HDFS doctoral student, Christina Woodson, recently attended the 2019 Black Doctoral Conference in Newark, New Jersey. HDFS sponsored her to attend to further support her professional development and help her to build relationships within the field. According to Christina, "The conference was an amazing and unique experience and provided me the opportunity to network with several other scholars, build connections for mentor-ship, and affirmed that I'm exactly where i need to be to continue to pursue my graduate degree successfully."
Alumni in the News
We wish Rebecca Vitelli HDFS ECE '14, a big congratulations for being selected as the 2020 Delaware Teacher of the Year!

According to HDFS undergraduate coordinator and associate professor, Lynn Worden, "That Rebecca Vitelli was named Teacher of the Year the first year she was eligible is not surprising. As an undergrad at UD she earned an Honors degree with Distinction and completed nine credits of graduate work along with her BS degree, while graduating a semester early. This award is given to teacher candidates who demonstrate the knowledge, skills and dispositions of experienced teachers. Rebecca has been one of my most memorable students because of her ability to excel both as a student and as a teacher. I have no doubt that she deserves to be recognized as Teacher of the Year." Read full article.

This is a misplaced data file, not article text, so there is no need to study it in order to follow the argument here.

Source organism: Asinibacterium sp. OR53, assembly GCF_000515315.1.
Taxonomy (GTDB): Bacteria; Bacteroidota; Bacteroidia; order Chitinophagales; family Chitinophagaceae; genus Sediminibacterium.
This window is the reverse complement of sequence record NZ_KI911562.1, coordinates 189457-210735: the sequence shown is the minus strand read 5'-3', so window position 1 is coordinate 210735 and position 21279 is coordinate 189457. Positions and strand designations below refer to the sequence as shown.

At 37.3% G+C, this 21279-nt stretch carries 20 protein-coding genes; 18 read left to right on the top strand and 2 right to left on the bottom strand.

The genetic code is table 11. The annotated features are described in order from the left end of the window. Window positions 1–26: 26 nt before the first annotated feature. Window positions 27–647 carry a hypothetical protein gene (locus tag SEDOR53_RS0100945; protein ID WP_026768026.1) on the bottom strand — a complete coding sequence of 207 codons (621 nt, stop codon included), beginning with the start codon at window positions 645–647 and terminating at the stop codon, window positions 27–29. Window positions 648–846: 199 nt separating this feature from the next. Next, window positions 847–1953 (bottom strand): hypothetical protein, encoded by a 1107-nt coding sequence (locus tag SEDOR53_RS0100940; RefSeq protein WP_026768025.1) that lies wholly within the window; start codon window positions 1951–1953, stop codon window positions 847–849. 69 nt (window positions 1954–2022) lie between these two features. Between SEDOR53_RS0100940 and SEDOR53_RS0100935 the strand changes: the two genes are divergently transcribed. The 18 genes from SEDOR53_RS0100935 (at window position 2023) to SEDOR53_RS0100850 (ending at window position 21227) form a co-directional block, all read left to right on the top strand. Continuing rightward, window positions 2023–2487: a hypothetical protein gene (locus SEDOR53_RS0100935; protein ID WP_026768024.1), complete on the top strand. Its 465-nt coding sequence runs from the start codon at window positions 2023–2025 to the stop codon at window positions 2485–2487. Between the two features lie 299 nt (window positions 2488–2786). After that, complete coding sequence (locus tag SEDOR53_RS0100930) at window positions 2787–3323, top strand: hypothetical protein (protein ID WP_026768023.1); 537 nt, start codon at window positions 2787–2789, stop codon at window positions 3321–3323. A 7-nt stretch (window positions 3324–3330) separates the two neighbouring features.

Destiny Brown HMSV '17, recently served on a speaker panel about social work graduate studies, at a department hosted event. Destiny credits her experience as an HDFS student for preparing her tremendously well for her current experience as an MSW and ML student at the University of Pennsylvania. She was surrounded by an extremely supportive faculty and staff that helped her to push her boundaries, work hard, and set high goals. According to Destiny, " This support made my transition to graduate level work an extremely smooth process. Right now I am finishing up my second year in the MSW program, starting the Master in Law program and completing my field placement at the Children’s Hospital of Philadelphia. It is definitely hard work, but the HDFS coursework and internship experience laid a foundation of skills for me which I have been able to build upon and attribute to my current success."